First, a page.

To celebrate the 100th anniversary of women’s suffrage in the United States this year, Rabbi Carole Balin, Ph.D., is sharing eight chapters of an "alternative Book of Numbers” designed to tell the stories of Jewish women who combined civic engagement with Jewish values in a 40-year struggle “
This week brings us Yom Y'rushalayim (May 8 / 28 Iyar), one of several Jewish holidays commemorating events of war in the modern State of Israel. This one recalls Israel's "recovery" of the Old City of Jerusalem during the Six Day War in 1967.
The sign read, "We've got to stop it," and under it a woman sat alone at a table in the grocery store parking lot. The sign also contained the words "domestic violence," so I walked over. She greeted me warmly, "I'm trying to put a face to it. To say it could happen to anyone.
This year marks Justice Ruth Bader Ginsburg's twentieth anniversary on the United States Supreme Court. Justice Ginsburg likes to tell her version of a story that has many versions: 1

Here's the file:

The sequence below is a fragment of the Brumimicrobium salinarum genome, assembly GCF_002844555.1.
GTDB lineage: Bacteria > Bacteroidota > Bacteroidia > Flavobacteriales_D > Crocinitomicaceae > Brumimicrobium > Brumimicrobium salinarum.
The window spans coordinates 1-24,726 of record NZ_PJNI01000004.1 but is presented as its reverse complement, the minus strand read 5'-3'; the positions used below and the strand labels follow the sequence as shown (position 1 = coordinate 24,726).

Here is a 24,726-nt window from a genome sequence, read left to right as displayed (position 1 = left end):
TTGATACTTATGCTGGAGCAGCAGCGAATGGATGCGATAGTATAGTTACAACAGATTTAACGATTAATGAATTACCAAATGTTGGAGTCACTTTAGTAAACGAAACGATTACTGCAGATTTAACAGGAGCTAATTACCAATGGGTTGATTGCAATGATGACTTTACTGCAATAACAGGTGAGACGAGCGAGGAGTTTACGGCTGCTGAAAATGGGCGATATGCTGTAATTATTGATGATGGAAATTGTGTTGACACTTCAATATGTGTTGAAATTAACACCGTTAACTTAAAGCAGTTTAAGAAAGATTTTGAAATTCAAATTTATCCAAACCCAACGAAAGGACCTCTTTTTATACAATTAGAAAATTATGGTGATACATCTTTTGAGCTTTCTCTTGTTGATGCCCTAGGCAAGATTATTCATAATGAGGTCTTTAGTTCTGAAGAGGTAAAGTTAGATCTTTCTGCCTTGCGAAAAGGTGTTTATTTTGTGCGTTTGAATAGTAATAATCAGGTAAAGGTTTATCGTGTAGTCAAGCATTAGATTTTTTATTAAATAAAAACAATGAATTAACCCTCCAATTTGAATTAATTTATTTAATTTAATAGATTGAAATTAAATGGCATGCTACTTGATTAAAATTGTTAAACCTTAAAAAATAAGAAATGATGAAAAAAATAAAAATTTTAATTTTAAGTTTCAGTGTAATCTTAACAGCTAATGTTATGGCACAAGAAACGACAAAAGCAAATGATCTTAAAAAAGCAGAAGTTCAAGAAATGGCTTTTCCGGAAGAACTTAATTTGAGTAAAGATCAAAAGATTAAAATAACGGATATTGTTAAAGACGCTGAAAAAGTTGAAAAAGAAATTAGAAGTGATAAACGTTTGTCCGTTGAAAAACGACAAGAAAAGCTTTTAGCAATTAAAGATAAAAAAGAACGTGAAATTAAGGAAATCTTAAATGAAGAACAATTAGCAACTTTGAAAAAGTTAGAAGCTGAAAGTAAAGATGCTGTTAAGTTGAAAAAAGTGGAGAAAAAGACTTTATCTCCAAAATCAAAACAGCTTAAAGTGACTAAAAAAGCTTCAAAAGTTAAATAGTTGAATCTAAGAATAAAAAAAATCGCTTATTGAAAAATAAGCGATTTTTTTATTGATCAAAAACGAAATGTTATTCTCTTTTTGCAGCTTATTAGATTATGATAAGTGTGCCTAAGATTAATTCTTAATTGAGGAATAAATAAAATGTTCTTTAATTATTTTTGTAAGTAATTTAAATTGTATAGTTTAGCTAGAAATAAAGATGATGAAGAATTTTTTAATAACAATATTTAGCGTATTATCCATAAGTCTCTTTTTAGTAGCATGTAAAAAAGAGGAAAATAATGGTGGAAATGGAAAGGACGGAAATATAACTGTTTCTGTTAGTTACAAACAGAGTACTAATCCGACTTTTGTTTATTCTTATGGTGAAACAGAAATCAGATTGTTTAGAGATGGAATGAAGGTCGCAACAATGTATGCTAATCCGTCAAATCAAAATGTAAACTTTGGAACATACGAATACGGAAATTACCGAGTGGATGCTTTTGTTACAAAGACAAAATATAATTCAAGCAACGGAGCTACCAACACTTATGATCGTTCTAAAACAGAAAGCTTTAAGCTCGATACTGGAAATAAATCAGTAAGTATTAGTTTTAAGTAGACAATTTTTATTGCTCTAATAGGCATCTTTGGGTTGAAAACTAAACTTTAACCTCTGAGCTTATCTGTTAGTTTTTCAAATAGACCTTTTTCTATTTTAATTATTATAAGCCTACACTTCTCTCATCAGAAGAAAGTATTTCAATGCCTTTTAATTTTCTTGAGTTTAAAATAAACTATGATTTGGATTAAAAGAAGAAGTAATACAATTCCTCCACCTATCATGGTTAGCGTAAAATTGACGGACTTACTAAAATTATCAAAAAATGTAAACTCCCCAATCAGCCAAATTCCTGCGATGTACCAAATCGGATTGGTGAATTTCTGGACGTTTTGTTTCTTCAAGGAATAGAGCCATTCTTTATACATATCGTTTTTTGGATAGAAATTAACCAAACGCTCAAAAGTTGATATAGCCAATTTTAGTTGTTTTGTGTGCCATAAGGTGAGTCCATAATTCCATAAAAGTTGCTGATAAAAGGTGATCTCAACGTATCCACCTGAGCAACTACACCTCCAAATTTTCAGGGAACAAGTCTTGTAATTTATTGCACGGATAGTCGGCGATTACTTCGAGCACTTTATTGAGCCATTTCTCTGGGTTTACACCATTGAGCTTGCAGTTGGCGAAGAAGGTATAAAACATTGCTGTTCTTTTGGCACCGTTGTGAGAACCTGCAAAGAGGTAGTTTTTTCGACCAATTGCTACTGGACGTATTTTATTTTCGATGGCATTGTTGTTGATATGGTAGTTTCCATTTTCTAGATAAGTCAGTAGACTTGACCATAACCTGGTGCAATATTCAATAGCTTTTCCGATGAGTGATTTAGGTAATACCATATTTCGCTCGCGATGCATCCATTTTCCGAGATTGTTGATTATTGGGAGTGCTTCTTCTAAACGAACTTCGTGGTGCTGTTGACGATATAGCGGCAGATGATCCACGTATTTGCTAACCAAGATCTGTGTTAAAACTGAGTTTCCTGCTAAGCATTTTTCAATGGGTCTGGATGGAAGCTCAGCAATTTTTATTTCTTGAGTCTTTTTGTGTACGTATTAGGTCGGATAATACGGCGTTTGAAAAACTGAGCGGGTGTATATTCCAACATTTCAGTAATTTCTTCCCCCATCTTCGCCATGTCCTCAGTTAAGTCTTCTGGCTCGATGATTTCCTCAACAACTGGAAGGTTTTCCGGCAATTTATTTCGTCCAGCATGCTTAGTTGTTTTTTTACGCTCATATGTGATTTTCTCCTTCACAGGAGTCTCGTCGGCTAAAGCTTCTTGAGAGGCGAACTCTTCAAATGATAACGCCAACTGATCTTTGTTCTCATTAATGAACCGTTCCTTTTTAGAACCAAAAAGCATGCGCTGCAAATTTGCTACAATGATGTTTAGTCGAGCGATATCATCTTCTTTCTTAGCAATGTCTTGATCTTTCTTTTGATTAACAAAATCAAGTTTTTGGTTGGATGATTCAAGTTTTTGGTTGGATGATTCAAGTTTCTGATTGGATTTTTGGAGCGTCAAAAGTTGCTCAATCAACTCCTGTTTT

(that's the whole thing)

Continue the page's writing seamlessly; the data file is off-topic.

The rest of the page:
The Reform Movement has been advocating for LGBTQ+ rights since 1965, when the Women of Reform Judaism (WRJ) called for the decriminalization of homosexuality. Since then, substantial progress has been made in pursuit of LGBTQ+ equality: the 2009 passage of the Matthew Shepard Act expanded US Federal Hate Crime Law to include crimes motivated by a victim’s actual or perceived gender, sexual orientation, or gender identity; the US Senate repealed the “Don’t Ask, Don’t Tell” policy in 2010, allowing LGBTQ+ people to serve openly in the military; and in 2015 the Supreme Court declared same-sex marriage legal across all 50 states in Obergefell v. Hodges. Despite these gains, gaps in US federal nondiscrimination law omit the LGBTQ+ community from protection against discrimination in employment, housing, health care, and others. We must continue to advocate until the LGBTQ+ community is treated with full equality and dignity in society and under law.